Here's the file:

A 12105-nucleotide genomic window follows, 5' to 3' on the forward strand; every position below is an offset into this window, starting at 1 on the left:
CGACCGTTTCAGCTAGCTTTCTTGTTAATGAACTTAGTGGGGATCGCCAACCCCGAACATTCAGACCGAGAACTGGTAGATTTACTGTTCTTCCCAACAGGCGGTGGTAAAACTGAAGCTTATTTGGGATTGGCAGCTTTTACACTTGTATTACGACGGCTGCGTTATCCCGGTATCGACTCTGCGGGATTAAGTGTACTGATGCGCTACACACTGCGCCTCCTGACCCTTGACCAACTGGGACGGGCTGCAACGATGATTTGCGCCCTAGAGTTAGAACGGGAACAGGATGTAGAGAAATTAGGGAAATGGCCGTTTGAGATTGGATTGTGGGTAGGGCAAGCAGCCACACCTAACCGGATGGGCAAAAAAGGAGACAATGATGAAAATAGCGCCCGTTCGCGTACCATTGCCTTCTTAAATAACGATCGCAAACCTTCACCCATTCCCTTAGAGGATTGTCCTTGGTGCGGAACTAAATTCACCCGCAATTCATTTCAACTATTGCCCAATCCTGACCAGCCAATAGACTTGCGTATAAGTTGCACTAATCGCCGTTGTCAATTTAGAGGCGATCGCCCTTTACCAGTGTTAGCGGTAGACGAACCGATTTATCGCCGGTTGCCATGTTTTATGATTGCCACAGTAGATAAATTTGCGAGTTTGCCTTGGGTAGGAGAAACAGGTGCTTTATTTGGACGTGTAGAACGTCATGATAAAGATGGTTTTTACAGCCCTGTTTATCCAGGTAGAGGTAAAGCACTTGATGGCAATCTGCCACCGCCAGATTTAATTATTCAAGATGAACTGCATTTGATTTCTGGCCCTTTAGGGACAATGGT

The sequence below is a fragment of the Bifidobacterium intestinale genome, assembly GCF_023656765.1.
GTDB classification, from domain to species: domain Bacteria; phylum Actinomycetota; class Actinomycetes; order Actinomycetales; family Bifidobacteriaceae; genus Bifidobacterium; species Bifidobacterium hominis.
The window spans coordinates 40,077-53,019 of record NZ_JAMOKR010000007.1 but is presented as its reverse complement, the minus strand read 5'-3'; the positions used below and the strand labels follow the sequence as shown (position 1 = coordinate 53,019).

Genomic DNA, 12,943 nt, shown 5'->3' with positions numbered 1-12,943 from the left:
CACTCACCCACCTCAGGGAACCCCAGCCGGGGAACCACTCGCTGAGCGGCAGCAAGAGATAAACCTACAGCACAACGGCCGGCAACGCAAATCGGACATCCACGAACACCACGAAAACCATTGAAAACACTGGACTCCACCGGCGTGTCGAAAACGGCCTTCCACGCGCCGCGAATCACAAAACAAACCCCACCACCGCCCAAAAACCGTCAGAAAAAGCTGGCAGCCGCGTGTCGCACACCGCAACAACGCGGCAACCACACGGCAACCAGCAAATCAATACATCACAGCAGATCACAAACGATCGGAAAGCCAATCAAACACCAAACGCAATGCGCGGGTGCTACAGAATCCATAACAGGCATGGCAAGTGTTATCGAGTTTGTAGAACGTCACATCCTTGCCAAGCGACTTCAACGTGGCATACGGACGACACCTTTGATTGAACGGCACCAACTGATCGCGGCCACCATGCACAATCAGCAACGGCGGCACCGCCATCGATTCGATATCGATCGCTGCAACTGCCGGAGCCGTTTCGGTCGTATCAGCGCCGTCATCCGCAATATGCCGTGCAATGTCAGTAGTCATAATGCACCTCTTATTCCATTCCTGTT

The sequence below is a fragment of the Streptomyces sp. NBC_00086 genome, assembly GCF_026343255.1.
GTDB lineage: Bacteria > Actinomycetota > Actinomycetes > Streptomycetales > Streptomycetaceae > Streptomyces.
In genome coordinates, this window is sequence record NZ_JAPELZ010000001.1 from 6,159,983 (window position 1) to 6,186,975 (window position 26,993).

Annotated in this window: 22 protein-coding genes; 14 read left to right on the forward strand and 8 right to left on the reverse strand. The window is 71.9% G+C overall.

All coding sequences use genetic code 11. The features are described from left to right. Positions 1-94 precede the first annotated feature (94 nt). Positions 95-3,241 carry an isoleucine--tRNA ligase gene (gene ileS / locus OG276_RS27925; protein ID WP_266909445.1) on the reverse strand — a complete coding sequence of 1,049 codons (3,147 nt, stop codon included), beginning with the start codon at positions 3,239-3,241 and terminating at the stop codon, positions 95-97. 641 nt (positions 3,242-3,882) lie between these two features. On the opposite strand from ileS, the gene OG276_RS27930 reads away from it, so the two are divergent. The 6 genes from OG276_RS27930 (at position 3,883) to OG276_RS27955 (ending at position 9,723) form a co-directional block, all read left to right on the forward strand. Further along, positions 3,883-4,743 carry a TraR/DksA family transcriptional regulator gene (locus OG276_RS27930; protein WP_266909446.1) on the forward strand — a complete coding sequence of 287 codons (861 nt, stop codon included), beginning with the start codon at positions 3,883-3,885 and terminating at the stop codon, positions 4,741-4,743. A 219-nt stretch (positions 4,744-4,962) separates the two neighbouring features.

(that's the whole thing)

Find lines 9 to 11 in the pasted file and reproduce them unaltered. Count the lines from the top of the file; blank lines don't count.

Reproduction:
GTDB lineage: Bacteria > Actinomycetota > Actinomycetes > Streptomycetales > Streptomycetaceae > Streptomyces.
In genome coordinates, this window is sequence record NZ_JAPELZ010000001.1 from 6,159,983 (window position 1) to 6,186,975 (window position 26,993).

Annotated in this window: 22 protein-coding genes; 14 read left to right on the forward strand and 8 right to left on the reverse strand. The window is 71.9% G+C overall.